British online grocer Ocado Group shares jumped as much as 47% in London, the most in more than five years, following a Times report on “speculation of bid interest” from technology firms such as Amazon.com, according to reporting from Bloomberg. The report, which did not specify the source of the information and was released late Wednesday, said Amazon and several other tech “heavyweights” were considering the merits of a bid worth $10.21 (800 pence) per share for the company. Kroger has had an exclusive partnership with Ocado since 2018 in an effort to spur the Cincinnati-based company’s delivery output via the construction of robotically operated warehouses in the U.S. So far, Kroger is currently live with eight Ocado sites, with 16 ordered.
Toast is adding a new consumer-facing $0.99-cent surcharge to all online orders, without giving restaurants the option to opt out of the new fee, in an unpopular move that has caused restaurant operators to post letters and tweets of protest on social media. As first reported by The Boston Globe, the fee will be added to all online orders over $10 and will be beta-tested with a small group of restaurants before being rolled out nationwide on July 10. According to a mockup of Toast’s interface, the .99-cent fee will not show up separately and will be instead part of a combined line called “taxes & fees” that already regularly shows up when customers place online orders. Unless consumers expand the “taxes and fees” subsection, they won’t see the new “order processing fee,” which, according to Toast, is intended to “help fund product investments” like SEO menus, customization, and chargeback coverage. “As we innovate, we remain committed to keeping restaurant digital ordering costs low and protecting restaurant bottom lines from third-party commission fees,” a representative from Toast told NRN in an emailed statement.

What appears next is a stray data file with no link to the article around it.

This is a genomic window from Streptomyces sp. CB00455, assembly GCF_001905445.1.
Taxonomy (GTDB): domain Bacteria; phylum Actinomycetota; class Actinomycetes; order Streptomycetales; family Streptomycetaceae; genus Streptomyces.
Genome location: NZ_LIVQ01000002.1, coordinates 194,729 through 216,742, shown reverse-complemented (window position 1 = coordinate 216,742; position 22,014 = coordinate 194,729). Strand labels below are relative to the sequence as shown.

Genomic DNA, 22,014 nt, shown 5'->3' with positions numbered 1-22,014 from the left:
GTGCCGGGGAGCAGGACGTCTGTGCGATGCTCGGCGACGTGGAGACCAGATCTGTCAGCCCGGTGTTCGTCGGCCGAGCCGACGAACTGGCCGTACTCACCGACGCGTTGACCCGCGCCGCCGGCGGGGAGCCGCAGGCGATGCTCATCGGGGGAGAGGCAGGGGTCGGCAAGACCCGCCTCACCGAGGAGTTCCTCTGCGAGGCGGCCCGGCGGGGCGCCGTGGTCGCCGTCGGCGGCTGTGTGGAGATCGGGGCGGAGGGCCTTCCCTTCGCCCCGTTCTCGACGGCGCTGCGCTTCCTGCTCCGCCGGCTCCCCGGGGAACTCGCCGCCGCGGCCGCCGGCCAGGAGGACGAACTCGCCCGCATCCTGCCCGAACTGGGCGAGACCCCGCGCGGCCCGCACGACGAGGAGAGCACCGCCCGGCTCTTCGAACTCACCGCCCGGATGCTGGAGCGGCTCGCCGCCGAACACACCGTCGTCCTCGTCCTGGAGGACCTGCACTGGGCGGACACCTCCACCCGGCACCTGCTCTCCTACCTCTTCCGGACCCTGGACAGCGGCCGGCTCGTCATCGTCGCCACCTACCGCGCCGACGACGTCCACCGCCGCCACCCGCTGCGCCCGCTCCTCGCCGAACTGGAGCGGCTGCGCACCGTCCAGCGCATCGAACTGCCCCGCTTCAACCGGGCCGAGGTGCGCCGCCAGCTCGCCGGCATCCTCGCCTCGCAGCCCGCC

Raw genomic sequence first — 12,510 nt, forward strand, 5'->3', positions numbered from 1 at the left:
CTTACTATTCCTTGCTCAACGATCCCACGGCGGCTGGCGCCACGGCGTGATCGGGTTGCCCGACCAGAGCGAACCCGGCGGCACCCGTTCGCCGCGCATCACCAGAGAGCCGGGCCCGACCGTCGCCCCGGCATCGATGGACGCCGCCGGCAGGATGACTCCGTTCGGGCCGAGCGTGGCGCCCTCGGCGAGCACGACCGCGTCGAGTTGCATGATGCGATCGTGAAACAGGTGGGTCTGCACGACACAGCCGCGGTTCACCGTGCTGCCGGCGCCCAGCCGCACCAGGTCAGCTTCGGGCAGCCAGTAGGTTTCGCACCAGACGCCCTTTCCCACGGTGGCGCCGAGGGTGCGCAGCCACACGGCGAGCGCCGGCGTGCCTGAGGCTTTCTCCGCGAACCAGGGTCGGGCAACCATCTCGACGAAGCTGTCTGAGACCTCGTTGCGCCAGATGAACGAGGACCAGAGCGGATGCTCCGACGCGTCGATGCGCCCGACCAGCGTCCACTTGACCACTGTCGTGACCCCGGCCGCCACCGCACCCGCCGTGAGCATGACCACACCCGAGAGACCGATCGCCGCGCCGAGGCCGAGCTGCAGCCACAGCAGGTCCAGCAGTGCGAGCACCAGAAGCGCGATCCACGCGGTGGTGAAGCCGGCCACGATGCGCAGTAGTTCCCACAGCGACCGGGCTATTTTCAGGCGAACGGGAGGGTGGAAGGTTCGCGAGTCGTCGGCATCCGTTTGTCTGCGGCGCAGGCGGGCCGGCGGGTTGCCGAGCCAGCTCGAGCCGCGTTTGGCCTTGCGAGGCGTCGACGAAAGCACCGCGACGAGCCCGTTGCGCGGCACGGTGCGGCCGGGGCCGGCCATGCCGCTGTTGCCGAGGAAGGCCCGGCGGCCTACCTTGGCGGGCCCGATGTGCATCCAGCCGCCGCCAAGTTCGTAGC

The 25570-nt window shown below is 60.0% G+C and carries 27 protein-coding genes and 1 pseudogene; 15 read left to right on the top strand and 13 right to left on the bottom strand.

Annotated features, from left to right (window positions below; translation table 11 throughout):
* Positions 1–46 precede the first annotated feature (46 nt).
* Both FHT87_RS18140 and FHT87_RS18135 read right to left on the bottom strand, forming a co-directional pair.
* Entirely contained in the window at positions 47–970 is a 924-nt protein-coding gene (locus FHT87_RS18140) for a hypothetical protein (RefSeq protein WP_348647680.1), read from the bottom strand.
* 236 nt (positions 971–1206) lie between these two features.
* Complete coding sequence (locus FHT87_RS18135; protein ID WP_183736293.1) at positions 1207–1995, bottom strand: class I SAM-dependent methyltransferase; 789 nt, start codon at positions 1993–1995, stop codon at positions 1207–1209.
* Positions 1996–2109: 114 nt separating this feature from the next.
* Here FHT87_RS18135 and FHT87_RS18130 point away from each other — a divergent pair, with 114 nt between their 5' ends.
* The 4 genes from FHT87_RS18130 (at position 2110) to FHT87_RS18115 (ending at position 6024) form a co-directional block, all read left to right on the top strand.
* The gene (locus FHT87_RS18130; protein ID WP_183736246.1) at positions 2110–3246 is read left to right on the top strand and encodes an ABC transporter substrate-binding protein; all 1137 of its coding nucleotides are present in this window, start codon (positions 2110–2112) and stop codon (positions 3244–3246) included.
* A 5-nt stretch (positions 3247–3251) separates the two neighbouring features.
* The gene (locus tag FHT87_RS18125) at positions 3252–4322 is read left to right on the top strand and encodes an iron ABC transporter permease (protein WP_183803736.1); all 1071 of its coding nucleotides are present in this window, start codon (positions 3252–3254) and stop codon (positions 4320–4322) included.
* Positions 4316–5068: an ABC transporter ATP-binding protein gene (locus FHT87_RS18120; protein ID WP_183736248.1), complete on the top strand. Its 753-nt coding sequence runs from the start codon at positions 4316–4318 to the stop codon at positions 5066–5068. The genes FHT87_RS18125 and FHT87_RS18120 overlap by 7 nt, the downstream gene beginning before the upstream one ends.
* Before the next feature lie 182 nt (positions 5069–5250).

Home & Road
Fourth quarter growth in its retail segment capped off La-Z-Boy Inc.‘s fiscal year, which generated records for both retail segment sales and consolidated earnings per share. For the full year ended April 29, the company generated consolidated sales of $2.3 billion, up 2% when adjusting for the 53th week in the FY calendar. Sales in the retail segment jumped 22% to $982 million, with record operating profit and operating margin. “We achieved these results through disciplined supply chain investments and solid execution in our company-owned retail stores, reflecting the strength of our vertically integrated retail and wholesale model,” said Melinda D. Whittington, president and CEO. For Q4, consolidated sales were down 18% (-12% adjusted for the 53rd week) to $561 million, beating Wall Street’s consensus estimate of $533 million. Laz-Z-Boy saw lower unit volume compared with the year-ago quarter, which got a lift from backlog-driven sales. That acted as a drag on the quarter’s positives, which included the realization of pricing and surcharge actions and the positive effects of a favorable product and channel mix.